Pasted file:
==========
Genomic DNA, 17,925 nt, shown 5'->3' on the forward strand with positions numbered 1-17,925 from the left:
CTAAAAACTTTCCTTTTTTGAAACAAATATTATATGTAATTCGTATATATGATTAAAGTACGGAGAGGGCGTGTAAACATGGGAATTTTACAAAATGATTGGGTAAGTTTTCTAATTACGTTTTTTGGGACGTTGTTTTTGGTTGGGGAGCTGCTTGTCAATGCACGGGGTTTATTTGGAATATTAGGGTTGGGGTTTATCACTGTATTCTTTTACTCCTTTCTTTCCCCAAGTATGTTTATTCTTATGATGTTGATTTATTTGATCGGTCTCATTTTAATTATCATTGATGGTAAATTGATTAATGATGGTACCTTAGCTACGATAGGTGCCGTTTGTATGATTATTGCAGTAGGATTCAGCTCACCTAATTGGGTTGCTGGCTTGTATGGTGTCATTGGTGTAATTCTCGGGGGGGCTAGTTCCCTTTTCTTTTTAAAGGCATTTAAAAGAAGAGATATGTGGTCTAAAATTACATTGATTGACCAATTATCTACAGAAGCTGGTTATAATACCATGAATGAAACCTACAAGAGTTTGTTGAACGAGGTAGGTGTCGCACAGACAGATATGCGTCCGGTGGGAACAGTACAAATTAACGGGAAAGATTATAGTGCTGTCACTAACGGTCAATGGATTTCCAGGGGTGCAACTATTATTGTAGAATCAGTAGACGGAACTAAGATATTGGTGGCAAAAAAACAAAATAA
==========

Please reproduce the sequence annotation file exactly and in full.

Genomic DNA, 17,925 nt, shown 5'->3' on the forward strand with positions numbered 1-17,925 from the left:
CTAAAAACTTTCCTTTTTTGAAACAAATATTATATGTAATTCGTATATATGATTAAAGTACGGAGAGGGCGTGTAAACATGGGAATTTTACAAAATGATTGGGTAAGTTTTCTAATTACGTTTTTTGGGACGTTGTTTTTGGTTGGGGAGCTGCTTGTCAATGCACGGGGTTTATTTGGAATATTAGGGTTGGGGTTTATCACTGTATTCTTTTACTCCTTTCTTTCCCCAAGTATGTTTATTCTTATGATGTTGATTTATTTGATCGGTCTCATTTTAATTATCATTGATGGTAAATTGATTAATGATGGTACCTTAGCTACGATAGGTGCCGTTTGTATGATTATTGCAGTAGGATTCAGCTCACCTAATTGGGTTGCTGGCTTGTATGGTGTCATTGGTGTAATTCTCGGGGGGGCTAGTTCCCTTTTCTTTTTAAAGGCATTTAAAAGAAGAGATATGTGGTCTAAAATTACATTGATTGACCAATTATCTACAGAAGCTGGTTATAATACCATGAATGAAACCTACAAGAGTTTGTTGAACGAGGTAGGTGTCGCACAGACAGATATGCGTCCGGTGGGAACAGTACAAATTAACGGGAAAGATTATAGTGCTGTCACTAACGGTCAATGGATTTCCAGGGGTGCAACTATTATTGTAGAATCAGTAGACGGAACTAAGATATTGGTGGCAAAAAAACAAAATAA